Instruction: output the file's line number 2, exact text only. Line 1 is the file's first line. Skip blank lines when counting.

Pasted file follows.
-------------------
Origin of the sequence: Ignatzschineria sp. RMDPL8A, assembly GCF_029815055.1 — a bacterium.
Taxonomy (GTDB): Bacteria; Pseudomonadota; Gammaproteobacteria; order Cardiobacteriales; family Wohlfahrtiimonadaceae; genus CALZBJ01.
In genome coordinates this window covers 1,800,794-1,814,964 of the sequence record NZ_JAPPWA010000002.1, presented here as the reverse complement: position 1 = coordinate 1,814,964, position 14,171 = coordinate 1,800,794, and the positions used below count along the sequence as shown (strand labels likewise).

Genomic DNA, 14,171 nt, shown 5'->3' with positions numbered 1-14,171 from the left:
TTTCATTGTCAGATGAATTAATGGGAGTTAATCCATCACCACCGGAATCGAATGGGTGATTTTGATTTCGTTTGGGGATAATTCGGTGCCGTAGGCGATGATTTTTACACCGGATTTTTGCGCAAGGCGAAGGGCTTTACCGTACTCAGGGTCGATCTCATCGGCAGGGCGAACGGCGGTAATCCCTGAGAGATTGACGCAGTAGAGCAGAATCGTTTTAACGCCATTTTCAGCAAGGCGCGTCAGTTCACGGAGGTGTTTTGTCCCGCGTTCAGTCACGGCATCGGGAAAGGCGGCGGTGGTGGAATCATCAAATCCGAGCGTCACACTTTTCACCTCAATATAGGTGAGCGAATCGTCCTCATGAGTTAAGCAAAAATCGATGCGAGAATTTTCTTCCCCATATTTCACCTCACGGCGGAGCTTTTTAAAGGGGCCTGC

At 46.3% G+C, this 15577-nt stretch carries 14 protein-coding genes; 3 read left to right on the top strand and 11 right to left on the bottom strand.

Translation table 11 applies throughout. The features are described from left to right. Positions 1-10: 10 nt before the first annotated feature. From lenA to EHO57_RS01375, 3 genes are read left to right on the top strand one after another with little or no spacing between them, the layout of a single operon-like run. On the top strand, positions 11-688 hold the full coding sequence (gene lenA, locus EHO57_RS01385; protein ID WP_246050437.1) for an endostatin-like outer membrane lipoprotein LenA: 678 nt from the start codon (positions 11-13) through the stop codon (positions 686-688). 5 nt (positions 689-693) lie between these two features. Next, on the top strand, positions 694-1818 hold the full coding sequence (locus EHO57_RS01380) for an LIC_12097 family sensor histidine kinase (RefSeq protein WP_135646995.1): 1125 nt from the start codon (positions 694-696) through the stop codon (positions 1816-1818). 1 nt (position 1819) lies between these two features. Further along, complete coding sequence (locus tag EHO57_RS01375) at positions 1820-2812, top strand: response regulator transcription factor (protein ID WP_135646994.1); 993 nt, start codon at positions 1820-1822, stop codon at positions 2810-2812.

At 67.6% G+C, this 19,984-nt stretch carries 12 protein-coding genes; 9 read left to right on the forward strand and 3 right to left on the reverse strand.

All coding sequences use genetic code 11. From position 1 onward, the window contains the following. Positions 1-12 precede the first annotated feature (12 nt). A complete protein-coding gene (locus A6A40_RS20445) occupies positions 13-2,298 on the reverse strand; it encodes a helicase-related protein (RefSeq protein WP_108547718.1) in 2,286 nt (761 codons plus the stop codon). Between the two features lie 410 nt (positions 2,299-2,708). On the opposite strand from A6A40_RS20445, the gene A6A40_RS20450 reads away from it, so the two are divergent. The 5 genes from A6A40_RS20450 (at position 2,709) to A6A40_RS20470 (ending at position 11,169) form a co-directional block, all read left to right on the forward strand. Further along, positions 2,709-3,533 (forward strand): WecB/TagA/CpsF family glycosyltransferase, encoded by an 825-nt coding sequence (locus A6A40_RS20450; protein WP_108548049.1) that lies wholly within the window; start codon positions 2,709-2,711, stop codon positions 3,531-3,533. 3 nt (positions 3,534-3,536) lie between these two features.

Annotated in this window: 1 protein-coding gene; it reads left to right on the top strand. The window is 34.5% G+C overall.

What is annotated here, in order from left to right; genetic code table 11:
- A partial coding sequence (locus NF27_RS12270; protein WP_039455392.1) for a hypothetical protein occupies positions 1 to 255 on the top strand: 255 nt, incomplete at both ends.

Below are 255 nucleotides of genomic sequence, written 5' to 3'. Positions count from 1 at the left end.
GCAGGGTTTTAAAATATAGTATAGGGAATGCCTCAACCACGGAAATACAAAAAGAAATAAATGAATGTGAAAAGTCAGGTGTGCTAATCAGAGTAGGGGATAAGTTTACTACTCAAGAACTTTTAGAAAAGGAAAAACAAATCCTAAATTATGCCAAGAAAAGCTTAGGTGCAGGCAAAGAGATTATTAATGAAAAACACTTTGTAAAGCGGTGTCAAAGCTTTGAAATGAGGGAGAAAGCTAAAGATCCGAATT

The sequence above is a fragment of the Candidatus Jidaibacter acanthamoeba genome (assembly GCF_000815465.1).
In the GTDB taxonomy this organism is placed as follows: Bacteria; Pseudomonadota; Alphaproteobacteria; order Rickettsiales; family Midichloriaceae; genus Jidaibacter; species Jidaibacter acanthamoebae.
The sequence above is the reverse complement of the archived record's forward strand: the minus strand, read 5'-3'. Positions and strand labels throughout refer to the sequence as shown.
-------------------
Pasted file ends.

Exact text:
Taxonomy (GTDB): Bacteria; Pseudomonadota; Gammaproteobacteria; order Cardiobacteriales; family Wohlfahrtiimonadaceae; genus CALZBJ01.